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DECREE

Decree means According to section 2(2) "Decree" means the formal


expression of an adjudication which conclusively determines the rights
of the parties with regard to all or any of the matters in controversy in
the suit.
• (i) there must be an adjudication of a suit with formal expression;
• (ii) the adjudication must determine the rights of parties regarding
the matter in controversy;
• (iii) such determination must be conclusive in nature.
• (iv) such adjudication must be given by a civil court.
• (v) such decision must have been expressed in a suit.
If all the above conditions are fulfilled, the decision is a decree, if not; it
is an order or a finding on an issue.
Madan Naik Vs. Hansubala Devi, AIR 1983 (SC) 676
“ An adjudication means a judicial determination of a matter in
controversy. If there is no judicial determination of any matter in
dispute, it is not a decree. Further such judicial determination must be
by a court. Thus an order passed by an officer who is not a court is not
a decree. “
Rights of parties as to matter in controversy :
The word “rights” means substantive rights of the parties and not merely
procedural rights.
The words “rights of the parties’ in the definition of the decree have
reference to ‘rights to relief.”
So every order of the trial court which grants or refuses a relief is a
decree.
There must have been adjudication on the rights of the parties. Thus an
order of dismissal for default of appearance is no determination of the
rights of the parties, and therefore is not a decree.
Conclusively determine
• The expression implies that the decision must be one which is
complete and final at regards the court which passed it.
• An interlocutory order which does not decide the rights of the parties
finally is not a decree.
According to section 2(2) decree shall also include:
i) the rejection of a plaint; and
ii) the determination of any question within section 144.
In Bashir Vs. Jamir it was held that an order rejecting a plaint on the
ground of lack of jurisdiction is a decree.

According to section 2(2) decree shall not include:


(i) any appealable order; or
(ii) any order for dismissal for default
Types of Decrees
• According to the definition provided under section 2(2) of the CPC, 1908, a
decree may be either Preliminary or
• Preliminary or Final or Partly preliminary and partly final;
• Deemed Decree
Preliminary Decree: A decree is preliminary when further proceedings have to
be taken before the suit can be completely disposed of.
In Shankar vs Chandrakant SCC 1995, SC stated that a preliminary decree is one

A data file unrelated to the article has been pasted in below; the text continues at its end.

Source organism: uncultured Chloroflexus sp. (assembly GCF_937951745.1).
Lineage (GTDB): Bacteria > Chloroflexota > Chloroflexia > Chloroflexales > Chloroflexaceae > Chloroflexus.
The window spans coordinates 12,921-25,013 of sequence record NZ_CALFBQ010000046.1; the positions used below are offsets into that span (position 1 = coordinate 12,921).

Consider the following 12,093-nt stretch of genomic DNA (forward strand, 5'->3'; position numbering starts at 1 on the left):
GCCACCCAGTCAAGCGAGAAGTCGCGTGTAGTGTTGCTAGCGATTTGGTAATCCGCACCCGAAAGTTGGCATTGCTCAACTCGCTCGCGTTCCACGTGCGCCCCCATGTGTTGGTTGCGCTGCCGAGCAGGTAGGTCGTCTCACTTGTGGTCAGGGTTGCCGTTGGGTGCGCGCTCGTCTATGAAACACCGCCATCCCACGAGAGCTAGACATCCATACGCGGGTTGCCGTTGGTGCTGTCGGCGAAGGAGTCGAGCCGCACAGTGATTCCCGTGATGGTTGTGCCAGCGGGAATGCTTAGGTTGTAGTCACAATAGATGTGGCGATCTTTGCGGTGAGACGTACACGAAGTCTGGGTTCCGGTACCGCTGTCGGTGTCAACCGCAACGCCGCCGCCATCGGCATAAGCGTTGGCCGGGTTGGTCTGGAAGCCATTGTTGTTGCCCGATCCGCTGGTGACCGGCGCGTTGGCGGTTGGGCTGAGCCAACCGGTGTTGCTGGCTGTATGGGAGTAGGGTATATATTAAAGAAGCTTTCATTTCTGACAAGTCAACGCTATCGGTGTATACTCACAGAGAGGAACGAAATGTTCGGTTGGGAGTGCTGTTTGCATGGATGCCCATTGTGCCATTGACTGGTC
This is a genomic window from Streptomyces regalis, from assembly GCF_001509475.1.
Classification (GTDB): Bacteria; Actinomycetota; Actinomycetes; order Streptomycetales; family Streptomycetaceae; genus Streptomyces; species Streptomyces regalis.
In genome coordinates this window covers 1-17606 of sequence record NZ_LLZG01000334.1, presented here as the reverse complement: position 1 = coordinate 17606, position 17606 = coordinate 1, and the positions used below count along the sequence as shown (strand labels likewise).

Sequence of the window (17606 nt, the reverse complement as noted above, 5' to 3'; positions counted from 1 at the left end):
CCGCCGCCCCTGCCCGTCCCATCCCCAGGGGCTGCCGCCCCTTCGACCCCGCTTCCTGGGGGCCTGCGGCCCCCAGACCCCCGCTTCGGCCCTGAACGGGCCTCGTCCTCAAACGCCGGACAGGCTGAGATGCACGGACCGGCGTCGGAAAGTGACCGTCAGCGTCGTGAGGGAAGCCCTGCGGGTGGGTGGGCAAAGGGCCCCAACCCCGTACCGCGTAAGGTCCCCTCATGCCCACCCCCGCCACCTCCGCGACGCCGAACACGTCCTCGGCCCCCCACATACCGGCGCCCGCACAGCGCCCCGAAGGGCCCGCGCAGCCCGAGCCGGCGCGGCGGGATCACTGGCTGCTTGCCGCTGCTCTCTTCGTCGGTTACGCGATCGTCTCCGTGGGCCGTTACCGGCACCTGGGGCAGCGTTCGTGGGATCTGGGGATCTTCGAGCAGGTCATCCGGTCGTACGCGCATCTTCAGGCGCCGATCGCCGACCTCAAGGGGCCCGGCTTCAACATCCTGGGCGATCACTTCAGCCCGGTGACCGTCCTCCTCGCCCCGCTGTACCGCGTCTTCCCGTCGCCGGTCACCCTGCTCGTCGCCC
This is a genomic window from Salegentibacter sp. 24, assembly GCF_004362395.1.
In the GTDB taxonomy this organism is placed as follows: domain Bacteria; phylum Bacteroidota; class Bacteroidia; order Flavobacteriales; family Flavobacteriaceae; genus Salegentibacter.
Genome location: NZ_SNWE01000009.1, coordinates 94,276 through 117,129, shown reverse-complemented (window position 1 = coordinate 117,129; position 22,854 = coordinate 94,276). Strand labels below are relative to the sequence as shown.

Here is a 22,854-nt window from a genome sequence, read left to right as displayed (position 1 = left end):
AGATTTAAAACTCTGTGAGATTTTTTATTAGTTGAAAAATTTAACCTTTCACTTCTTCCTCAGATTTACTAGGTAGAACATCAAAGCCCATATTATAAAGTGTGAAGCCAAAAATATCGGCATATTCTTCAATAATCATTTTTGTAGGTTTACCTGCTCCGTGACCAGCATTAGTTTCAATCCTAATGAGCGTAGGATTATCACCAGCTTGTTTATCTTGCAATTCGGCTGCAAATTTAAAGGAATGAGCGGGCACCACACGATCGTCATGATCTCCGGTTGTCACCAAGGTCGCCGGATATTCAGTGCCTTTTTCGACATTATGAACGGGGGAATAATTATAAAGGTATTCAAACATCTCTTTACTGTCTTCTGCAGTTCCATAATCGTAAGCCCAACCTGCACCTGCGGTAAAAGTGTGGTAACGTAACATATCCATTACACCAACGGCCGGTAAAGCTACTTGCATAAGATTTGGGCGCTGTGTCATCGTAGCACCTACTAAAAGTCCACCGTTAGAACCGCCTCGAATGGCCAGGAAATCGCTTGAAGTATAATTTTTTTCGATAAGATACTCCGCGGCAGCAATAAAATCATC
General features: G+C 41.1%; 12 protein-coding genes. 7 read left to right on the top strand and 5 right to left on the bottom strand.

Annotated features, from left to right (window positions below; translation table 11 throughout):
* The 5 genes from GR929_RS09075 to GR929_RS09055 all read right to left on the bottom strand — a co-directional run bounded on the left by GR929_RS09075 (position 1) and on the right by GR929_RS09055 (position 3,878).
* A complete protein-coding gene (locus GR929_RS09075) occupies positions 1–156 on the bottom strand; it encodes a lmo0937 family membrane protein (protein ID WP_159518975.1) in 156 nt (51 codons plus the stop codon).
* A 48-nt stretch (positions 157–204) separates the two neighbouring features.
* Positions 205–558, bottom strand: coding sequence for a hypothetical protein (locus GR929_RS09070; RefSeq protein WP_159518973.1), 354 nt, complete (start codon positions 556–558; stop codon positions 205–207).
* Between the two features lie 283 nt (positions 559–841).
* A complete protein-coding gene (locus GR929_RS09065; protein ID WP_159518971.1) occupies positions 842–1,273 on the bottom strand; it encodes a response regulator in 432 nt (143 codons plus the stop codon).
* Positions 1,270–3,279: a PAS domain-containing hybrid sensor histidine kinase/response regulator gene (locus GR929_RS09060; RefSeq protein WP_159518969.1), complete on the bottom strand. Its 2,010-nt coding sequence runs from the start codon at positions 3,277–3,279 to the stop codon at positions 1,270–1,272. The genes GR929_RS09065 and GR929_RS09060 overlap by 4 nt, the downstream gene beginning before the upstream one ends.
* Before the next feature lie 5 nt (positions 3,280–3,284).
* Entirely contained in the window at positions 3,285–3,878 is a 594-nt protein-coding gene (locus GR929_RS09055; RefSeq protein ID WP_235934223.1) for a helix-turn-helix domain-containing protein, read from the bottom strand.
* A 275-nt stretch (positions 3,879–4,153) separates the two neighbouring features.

which declares the rights and liabilities of the parties leaving the actual result
to be worked out in further proceedings.
Example:- suit for mesne profits, dissolution of partnership, suits relating to
partition.
Final Decree A final decree is one which completely disposes of a suit and finally settles all
questions in controversy between parties and nothing remains to be decided thereafter.
• A decree may be said to be final in three ways:
a) when no appeal is filed within the prescribed period; or
b) the matter has been decided by the decree of the highest court and
c) when the decree, so far as regards the court passing it, completely disposes of the suit.
Partly preliminary and partly final : A decree inheriting characteristics of partly preliminary and
partly final is passed in suits as for possession of land and mesne profits, the court orders to deliver
possession of the land in favour of the plaintiff and directs inquiry regarding the mesne profits. The
first portion of the decree is final as it directs the delivery of possession to the plaintiff, while the
second portion is preliminary in as much as it directs an inquiry as to mesne profits.
Contents of decree: According to R. 6(1) Or. 20 of the CPC, 1908 decree shall contain the following
things:
• The number of the suit,
• The names and descriptions of the parties,
• Particulars of the claim, and
• Shall specify clearly the relief granted or other determination of the suit.
Examples of Decree
• Rejection of Plaint
• Rejection of Memorandum of Appeal
• An order setting aside ex-parte decree.
• Dismissal of suit or appeal for want of evidence or proof.
• Order refusing one of several reliefs.

Decisions which are not decree


• An order rejecting an application for Suit by an indigent person
• An order rejecting stay.
• Dismissal of appeal for default.
• Return of plaint for presentation in proper court.
• Rejection of application for condonation of delay.
Examples of Preliminary Decree
• Suits for possession and mesne profits. (Order 20 Rule 12)
• Suits for dissolution of partnership firms. (Order 20 Rule 15)
• Suits for partition and separate possession. (Order 20 Rule 18)

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